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Travelers put off holiday trips to Middle East as Israel-Hamas war rages

by Wanda Rich
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Travelers put off holiday trips to Middle East as Israel Hamas war rages

Travelers put off holiday trips to Middle East as Israel-Hamas war rages

By Doyinsola Oladipo and Joanna Plucinska

NEW YORK/LONDON (Reuters) – Travelers are canceling or postponing planned vacations to the Middle East and North Africa due to fears of the Israel-Hamas conflict worsening, and as touring companies have also altered itineraries and canceled flights.

Leisure travel demand to the region was hit after Israel said the Palestinian Islamist group Hamas killed 1,400 people in southern Israel on Oct. 7, and Israel responded with air and ground strikes on Gaza that Palestinian authorities say have killed more than 9,000.

Major airlines extended temporary halts on flights into Israel through the end of the year while cruise operators are shifting itineraries to avoid neighboring countries as well. Travel operators say the war is affecting demand for travel to nearby nations including Egypt, Jordan and Turkey.

“We are seeing clients cancel cruises like an Egypt Nile river cruise as far out as December 2024 due to concerns with the war,” said Todd Elliott, CEO of Orlando, Florida-based Cruise Vacation Outlet, a travel agency.

Cruise operator Norwegian Cruise Line Holdings told investors on Wednesday that it was seeing a rise in cancellations and a slowdown in bookings to the region, primarily in short-term reservations. Both Norwegian and Royal Caribbean Group changed their 2024 itineraries to avoid ports in Israel.

Washington-based startup booking platform @Hotel said it has seen a 70% decline in new bookings for countries in the region. Over 40% of trips to Egypt in November and December have already been canceled on the platform, said CEO Konrad Waliszewski.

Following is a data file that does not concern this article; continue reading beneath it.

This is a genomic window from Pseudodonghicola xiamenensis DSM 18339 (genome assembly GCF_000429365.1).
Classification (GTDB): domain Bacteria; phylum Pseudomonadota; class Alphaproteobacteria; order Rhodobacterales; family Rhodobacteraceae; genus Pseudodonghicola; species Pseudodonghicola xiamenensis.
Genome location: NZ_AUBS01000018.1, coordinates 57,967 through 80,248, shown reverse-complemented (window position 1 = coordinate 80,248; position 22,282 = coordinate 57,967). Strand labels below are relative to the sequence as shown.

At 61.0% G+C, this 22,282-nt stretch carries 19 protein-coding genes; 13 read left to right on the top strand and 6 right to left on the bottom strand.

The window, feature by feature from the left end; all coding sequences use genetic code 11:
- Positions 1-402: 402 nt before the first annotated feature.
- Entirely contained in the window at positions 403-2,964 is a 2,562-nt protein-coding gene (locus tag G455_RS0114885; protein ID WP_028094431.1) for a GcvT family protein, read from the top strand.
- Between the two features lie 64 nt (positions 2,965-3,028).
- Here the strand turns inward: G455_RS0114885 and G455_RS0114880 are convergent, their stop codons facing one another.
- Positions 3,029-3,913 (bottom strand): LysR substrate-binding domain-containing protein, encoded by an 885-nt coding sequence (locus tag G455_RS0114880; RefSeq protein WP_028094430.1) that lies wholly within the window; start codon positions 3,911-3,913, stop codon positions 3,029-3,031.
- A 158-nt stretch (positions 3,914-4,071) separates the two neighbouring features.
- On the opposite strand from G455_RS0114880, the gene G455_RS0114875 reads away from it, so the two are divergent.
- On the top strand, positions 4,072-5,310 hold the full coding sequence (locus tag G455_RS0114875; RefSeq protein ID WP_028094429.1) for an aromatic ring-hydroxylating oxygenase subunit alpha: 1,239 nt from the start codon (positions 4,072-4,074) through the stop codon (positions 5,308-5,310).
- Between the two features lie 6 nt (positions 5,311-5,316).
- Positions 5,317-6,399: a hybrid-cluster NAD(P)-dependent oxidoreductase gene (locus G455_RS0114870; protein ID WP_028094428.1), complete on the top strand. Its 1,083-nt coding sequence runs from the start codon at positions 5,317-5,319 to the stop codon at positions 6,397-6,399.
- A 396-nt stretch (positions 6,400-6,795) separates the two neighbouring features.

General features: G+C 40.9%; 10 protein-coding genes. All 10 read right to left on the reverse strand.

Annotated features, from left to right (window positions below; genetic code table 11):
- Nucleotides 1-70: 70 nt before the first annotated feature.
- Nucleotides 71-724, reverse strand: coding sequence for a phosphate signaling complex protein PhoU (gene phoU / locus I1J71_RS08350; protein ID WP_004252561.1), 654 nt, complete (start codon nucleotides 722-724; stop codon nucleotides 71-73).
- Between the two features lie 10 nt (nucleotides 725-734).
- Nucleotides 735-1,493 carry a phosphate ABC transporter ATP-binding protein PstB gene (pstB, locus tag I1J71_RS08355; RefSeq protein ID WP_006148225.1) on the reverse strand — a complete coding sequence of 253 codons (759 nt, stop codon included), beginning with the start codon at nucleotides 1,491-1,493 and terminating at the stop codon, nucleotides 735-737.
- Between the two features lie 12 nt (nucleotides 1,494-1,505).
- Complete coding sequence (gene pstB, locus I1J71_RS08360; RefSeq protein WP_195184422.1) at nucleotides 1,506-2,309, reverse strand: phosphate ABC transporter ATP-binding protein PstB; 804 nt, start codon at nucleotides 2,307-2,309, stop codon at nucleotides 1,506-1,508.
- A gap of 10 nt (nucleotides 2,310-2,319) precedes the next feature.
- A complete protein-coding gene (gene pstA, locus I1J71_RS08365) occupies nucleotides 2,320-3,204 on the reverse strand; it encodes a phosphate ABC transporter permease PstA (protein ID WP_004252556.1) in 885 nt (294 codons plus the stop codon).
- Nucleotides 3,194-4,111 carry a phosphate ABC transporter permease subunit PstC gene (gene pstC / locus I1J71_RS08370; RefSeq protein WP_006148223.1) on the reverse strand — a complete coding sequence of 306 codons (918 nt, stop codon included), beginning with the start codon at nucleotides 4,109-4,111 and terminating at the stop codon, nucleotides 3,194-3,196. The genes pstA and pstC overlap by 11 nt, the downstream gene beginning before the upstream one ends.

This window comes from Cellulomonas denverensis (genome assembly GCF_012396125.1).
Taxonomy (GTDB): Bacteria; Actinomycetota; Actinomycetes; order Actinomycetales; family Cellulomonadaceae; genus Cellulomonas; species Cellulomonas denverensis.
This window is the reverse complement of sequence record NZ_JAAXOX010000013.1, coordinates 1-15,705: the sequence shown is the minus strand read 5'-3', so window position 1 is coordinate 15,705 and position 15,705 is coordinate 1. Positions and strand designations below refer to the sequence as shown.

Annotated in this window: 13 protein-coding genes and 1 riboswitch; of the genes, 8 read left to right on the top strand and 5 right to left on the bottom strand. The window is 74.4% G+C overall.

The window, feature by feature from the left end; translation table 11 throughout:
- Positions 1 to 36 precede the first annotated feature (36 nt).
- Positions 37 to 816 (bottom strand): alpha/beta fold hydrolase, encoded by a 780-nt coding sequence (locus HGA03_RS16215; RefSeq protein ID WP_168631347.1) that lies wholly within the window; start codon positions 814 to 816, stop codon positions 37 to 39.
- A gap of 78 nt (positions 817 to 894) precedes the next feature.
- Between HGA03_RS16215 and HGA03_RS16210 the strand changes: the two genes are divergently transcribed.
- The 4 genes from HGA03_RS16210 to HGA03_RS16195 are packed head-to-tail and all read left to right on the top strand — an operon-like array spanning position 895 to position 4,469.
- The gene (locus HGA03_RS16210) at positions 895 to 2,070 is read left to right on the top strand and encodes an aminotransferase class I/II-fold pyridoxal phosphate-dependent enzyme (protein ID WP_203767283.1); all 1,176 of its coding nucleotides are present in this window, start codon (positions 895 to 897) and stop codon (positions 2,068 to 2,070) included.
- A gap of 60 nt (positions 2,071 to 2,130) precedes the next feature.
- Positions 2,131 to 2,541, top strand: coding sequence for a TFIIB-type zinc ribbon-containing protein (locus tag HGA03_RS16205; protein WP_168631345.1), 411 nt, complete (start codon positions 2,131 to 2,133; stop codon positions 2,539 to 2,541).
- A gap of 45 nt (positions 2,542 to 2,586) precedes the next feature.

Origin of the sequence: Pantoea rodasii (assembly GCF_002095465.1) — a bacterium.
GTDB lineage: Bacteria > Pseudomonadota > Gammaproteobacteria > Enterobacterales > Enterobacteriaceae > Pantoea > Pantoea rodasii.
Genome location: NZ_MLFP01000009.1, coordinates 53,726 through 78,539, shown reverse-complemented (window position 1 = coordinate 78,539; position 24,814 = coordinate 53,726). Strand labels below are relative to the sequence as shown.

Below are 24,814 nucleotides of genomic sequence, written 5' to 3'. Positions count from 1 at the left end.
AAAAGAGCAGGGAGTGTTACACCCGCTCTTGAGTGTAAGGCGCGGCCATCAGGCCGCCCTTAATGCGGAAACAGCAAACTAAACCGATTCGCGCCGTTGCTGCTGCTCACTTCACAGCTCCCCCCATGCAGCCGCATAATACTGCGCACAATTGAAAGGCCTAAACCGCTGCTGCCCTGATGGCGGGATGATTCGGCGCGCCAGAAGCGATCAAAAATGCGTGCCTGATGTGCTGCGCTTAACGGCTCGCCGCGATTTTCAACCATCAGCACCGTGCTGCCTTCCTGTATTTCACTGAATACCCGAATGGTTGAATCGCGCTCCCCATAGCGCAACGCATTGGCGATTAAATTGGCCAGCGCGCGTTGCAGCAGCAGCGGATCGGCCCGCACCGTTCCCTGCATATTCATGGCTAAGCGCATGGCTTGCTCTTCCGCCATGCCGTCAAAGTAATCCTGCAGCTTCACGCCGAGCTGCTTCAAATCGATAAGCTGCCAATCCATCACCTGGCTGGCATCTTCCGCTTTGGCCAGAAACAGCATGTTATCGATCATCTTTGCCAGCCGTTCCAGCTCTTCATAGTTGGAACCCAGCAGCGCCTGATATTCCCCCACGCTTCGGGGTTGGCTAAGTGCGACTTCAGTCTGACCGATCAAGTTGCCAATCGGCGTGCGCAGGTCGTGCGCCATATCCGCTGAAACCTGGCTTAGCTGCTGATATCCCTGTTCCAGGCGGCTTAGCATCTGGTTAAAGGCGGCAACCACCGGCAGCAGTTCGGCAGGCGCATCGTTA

Cancellation rates in Turkey and Cyprus have doubled for November and December, he said.

Still, some industry representatives say they expect the effect to be short-lived. “In terms of demand, based on the CEOs that I’ve spoken to, they’re saying that they can’t identify an impact at this stage,” said Willie Walsh, head of the International Air Transport Association, an airlines trade group.

German airline Group Lufthansa said on Thursday their Middle East bookings have not been affected by the war, with only an initial dip when the conflict started.


Hotel operator Marriott International said demand has softened and it has started to see some cancellations for its 27 hotels in Lebanon, Jordan, and Egypt, the company’s chief finance officer Kathleen Oberg said on an earnings call.

“While the conflict in Israel is very geographically limited so far, we suspect some cruise bookers are hesitant to book a European visit, even to the western Mediterranean,” said Truist analyst Patrick Scholes in a note.

Flight bookings to Egypt have decreased by 26% year-on-year, to Jordan by 49%, and to Lebanon by 74% since the onset of the war, according to flight ticketing data firm ForwardKeys, based in Valencia, Spain.

Spanish travel agency Essentialist said it has canceled 75% of trips to the extended Middle East and Northeast Africa region.

Australia-based Intrepid Travel said more customers are looking to cancel trips to Egypt and Jordan, particularly those due to travel at year-end, said Matt Berna, its president for the Americas.

The conflict’s effect on travel demand to the Middle East may extend beyond the holidays and even just neighboring countries.

“Our company has a charter flight from Norway to Sharm el Sheikh, Egypt, and for three or four weeks from now we have no new bookings,” said Khaled Ibrahim, co-founder of the Middle East Travel Alliance, which works with destination management firms that connect travel agencies and local providers.

About 40% of tours in Jordan have been canceled, 20% in Egypt, 15% in Oman and 10% in the UAE, he said.

“Even Oman is receiving cancellations even though it’s so far away (from the war).”


(Reporting by Doyinsola Oladipo in New York and Joanna Plucińska in London; Additional reporting by Rajesh Kumar Singh in Chicago; Editing by Daniel Wallis)